A colleague of mine had the opportunity to provide input into hiring her manager’s replacement. She liked her former manager quite a lot, but there were some things that annoyed her because…humans.
That said, she was wondering what types of questions she should ask, and what qualities she should be looking for. Having heard hundreds of horror stories about bad managers, I was able to jump in and make some suggestions.
She would need to ask open-ended questions, for example:
I asked her to notice if this person listened to her. Someone who cuts you off, or says unflattering things about their former company or team is a big red flag.
Mostly, I told her to trust her gut.
If I’ve gotten you thinking about how you can be a great manager that people WANT to work for, here are some suggestions.
Ask for input
Employees want to feel like their opinion matters. They will be more engaged and have more commitment to their jobs if they feel like they are able, even in a small way, to influence the way things are done.
Acknowledge ideas and successes
It is very demoralizing to have your manager forget to acknowledge your great idea, or in a more sinister scenario, take credit for your great idea.
Ditto for not calling out wins and achievements. If you want to have a cohesive team, boost morale by remembering who did what – and calling it out in meetings so other team members or leadership hear about it.
This is an easy thing to do and the return can be exponential.
Create a safe environment
Everything will not always go perfectly. Even with the best planning projects go over budget, timelines are missed, and prototypes don’t work. It’s the world we live in. You need to let people know that it’s okay to fail.
Corporate cultures of blaming and shaming are toxic. Good ideas die because people are scared to share them and your best talent starts looking for other options.
And, to state the obvious, people need to fell physically safe. Yelling, threatening, and making sexual advances are not appropriate in the workplace.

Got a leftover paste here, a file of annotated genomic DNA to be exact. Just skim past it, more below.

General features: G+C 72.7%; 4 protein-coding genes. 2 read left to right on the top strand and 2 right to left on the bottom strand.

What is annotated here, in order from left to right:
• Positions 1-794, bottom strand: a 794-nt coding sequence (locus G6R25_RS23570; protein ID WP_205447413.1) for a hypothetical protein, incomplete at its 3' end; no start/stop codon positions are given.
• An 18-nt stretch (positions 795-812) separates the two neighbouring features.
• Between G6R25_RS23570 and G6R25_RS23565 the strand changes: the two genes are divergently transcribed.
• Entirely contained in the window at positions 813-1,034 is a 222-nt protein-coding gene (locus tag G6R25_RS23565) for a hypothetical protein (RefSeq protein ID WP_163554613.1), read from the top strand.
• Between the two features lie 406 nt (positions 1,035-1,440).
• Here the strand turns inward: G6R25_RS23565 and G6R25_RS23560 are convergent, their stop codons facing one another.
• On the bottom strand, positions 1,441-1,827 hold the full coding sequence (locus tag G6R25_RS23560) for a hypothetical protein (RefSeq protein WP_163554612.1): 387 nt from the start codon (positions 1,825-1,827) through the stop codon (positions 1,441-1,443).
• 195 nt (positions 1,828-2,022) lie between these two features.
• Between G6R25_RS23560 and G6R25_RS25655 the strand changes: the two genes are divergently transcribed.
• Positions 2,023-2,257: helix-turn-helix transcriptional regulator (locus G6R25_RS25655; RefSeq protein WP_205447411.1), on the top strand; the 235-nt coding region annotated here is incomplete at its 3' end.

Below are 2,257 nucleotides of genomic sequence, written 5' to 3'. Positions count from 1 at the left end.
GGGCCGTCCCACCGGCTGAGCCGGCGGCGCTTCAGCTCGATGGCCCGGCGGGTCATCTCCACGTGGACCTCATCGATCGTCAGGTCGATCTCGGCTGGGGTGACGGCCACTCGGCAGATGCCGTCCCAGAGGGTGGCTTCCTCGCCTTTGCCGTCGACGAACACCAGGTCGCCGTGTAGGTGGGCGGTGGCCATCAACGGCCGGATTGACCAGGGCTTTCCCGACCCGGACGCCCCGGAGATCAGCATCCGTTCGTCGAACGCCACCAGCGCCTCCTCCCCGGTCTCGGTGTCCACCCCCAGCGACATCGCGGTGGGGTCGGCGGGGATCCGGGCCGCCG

I’ve personally experienced all of those, however.
If you as the manager are challenged by some situation, it might be appropriate to share that.
If someone on the team leaves or has to be laid off, it might be appropriate to address the elephant in the room at the beginning of the next team meeting. Sweeping it under the rug doesn’t work, and fear and gossip can create a toxic work environment.
Bring your full self, and encourage others to bring their full selves, to work as well. You might be surprised by what the team bonds on – food, wine, travel, music, art, sports – we have interests outside of work!
At Arthur Andersen and Deloitte, I worked with a bunch of foodies. We were always sharing restaurant suggestions. It was an easy and fun topic of conversation and we all contributed.
Provide constructive feedback and support
If someone messes up, don’t embarrass them in front of the team. Have a conversation with them privately. Ask for details if you need to. Listen to their side of the story. Coach them on some ways to improve, if appropriate.
Do not wait to have this conversation! Have it as soon as possible. Saving it for their annual review is a recipe for bad feelings all around.
Let them know you have their back and you will support them. This will win you major loyalty points.
If all of this seems like common sense, you’re right.
But like common sense, it’s surprisingly uncommon.
So, do these things and you will manage like a boss, and your team will follow you anywhere.